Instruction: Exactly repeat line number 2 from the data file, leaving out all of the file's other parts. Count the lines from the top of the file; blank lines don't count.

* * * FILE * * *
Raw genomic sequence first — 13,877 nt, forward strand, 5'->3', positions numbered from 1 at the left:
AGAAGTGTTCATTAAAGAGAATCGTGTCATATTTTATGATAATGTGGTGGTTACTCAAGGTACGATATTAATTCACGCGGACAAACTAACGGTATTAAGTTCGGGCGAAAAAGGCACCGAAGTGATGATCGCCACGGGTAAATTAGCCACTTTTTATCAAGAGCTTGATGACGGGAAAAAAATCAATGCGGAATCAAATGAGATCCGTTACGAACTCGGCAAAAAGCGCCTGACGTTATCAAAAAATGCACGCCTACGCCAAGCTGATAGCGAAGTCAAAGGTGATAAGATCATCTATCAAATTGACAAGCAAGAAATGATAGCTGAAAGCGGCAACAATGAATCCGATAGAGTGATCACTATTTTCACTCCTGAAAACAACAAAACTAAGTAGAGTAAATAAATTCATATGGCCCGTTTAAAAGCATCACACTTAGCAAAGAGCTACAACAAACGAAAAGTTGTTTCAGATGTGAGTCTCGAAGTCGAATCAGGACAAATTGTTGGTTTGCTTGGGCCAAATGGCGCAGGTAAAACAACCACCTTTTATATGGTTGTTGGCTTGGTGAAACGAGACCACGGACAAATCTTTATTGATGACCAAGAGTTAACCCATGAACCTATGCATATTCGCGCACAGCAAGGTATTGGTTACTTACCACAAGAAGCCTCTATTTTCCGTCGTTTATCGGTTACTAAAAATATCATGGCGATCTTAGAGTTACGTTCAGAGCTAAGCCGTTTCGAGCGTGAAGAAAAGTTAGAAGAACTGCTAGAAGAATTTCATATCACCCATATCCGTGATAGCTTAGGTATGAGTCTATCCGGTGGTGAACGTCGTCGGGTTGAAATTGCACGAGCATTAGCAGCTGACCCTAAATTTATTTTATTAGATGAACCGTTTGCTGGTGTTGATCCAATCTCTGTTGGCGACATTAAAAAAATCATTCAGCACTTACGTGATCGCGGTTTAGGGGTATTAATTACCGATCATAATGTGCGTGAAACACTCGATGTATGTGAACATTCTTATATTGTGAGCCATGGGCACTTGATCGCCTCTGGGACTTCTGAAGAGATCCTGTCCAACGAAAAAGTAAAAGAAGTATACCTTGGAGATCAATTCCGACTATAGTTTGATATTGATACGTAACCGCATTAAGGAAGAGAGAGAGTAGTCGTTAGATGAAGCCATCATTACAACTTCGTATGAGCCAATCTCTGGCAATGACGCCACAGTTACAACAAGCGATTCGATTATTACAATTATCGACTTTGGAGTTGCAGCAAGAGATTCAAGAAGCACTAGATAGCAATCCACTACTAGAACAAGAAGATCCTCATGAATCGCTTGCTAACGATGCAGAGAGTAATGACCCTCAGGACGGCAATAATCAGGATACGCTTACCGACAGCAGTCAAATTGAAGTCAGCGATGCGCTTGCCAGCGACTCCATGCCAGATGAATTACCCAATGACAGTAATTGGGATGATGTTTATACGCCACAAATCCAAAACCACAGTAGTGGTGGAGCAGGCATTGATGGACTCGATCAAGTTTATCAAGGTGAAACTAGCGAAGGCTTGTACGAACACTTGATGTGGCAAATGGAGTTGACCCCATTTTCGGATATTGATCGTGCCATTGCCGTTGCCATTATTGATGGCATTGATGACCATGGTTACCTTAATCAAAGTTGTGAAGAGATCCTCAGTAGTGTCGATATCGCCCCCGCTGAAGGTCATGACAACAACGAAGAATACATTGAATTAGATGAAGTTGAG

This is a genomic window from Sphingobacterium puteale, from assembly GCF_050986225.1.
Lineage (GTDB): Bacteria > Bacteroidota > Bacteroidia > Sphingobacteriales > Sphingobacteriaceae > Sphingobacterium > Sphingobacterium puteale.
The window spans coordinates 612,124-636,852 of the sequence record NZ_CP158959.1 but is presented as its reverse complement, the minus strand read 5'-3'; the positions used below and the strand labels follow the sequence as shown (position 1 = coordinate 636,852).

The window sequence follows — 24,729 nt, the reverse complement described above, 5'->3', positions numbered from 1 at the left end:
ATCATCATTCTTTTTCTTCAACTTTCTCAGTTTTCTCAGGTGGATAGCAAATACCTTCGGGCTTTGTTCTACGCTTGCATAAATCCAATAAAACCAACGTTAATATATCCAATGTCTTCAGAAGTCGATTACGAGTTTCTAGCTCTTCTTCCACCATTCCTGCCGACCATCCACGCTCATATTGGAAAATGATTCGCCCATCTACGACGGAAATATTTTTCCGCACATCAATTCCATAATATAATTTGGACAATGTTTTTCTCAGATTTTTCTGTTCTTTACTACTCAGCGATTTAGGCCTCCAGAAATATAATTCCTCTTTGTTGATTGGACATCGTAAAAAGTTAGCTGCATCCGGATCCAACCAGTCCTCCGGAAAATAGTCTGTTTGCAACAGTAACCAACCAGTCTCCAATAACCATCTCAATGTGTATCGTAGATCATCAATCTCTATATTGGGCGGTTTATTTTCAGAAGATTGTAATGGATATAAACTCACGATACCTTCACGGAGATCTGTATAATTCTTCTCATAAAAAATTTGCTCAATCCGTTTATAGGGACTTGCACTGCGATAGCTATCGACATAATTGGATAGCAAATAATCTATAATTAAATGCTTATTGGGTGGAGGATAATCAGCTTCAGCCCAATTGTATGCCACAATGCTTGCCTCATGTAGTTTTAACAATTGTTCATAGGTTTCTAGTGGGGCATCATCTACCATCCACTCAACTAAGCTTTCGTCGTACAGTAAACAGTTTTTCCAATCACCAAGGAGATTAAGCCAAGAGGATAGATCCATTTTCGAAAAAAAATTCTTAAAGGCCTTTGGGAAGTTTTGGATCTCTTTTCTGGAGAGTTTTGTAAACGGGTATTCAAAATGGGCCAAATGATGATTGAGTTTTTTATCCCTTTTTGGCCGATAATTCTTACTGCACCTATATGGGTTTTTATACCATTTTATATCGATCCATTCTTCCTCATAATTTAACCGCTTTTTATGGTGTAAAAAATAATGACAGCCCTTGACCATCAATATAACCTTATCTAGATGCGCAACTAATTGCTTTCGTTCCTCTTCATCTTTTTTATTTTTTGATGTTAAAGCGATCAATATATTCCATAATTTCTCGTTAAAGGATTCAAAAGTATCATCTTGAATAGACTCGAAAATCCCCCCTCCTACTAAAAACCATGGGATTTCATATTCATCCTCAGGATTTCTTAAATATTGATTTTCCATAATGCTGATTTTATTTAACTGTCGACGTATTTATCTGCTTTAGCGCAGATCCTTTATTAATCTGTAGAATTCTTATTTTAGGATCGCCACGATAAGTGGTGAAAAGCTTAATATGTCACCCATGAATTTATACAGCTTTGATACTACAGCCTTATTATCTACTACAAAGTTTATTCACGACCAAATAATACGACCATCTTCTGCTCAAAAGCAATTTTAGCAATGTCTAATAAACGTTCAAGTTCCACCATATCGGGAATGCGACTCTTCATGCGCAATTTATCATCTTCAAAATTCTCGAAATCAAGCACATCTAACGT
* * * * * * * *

AGAAGTGTTCATTAAAGAGAATCGTGTCATATTTTATGATAATGTGGTGGTTACTCAAGGTACGATATTAATTCACGCGGACAAACTAACGGTATTAAGTTCGGGCGAAAAAGGCACCGAAGTGATGATCGCCACGGGTAAATTAGCCACTTTTTATCAAGAGCTTGATGACGGGAAAAAAATCAATGCGGAATCAAATGAGATCCGTTACGAACTCGGCAAAAAGCGCCTGACGTTATCAAAAAATGCACGCCTACGCCAAGCTGATAGCGAAGTCAAAGGTGATAAGATCATCTATCAAATTGACAAGCAAGAAATGATAGCTGAAAGCGGCAACAATGAATCCGATAGAGTGATCACTATTTTCACTCCTGAAAACAACAAAACTAAGTAGAGTAAATAAATTCATATGGCCCGTTTAAAAGCATCACACTTAGCAAAGAGCTACAACAAACGAAAAGTTGTTTCAGATGTGAGTCTCGAAGTCGAATCAGGACAAATTGTTGGTTTGCTTGGGCCAAATGGCGCAGGTAAAACAACCACCTTTTATATGGTTGTTGGCTTGGTGAAACGAGACCACGGACAAATCTTTATTGATGACCAAGAGTTAACCCATGAACCTATGCATATTCGCGCACAGCAAGGTATTGGTTACTTACCACAAGAAGCCTCTATTTTCCGTCGTTTATCGGTTACTAAAAATATCATGGCGATCTTAGAGTTACGTTCAGAGCTAAGCCGTTTCGAGCGTGAAGAAAAGTTAGAAGAACTGCTAGAAGAATTTCATATCACCCATATCCGTGATAGCTTAGGTATGAGTCTATCCGGTGGTGAACGTCGTCGGGTTGAAATTGCACGAGCATTAGCAGCTGACCCTAAATTTATTTTATTAGATGAACCGTTTGCTGGTGTTGATCCAATCTCTGTTGGCGACATTAAAAAAATCATTCAGCACTTACGTGATCGCGGTTTAGGGGTATTAATTACCGATCATAATGTGCGTGAAACACTCGATGTATGTGAACATTCTTATATTGTGAGCCATGGGCACTTGATCGCCTCTGGGACTTCTGAAGAGATCCTGTCCAACGAAAAAGTAAAAGAAGTATACCTTGGAGATCAATTCCGACTATAGTTTGATATTGATACGTAACCGCATTAAGGAAGAGAGAGAGTAGTCGTTAGATGAAGCCATCATTACAACTTCGTATGAGCCAATCTCTGGCAATGACGCCACAGTTACAACAAGCGATTCGATTATTACAATTATCGACTTTGGAGTTGCAGCAAGAGATTCAAGAAGCACTAGATAGCAATCCACTACTAGAACAAGAAGATCCTCATGAATCGCTTGCTAACGATGCAGAGAGTAATGACCCTCAGGACGGCAATAATCAGGATACGCTTACCGACAGCAGTCAAATTGAAGTCAGCGATGCGCTTGCCAGCGACTCCATGCCAGATGAATTACCCAATGACAGTAATTGGGATGATGTTTATACGCCACAAATCCAAAACCACAGTAGTGGTGGAGCAGGCATTGATGGACTCGATCAAGTTTATCAAGGTGAAACTAGCGAAGGCTTGTACGAACACTTGATGTGGCAAATGGAGTTGACCCCATTTTCGGATATTGATCGTGCCATTGCCGTTGCCATTATTGATGGCATTGATGACCATGGTTACCTTAATCAAAGTTGTGAAGAGATCCTCAGTAGTGTCGATATCGCCCCCGCTGAAGGTCATGACAACAACGAAGAATACATTGAATTAGATGAAGTTGAG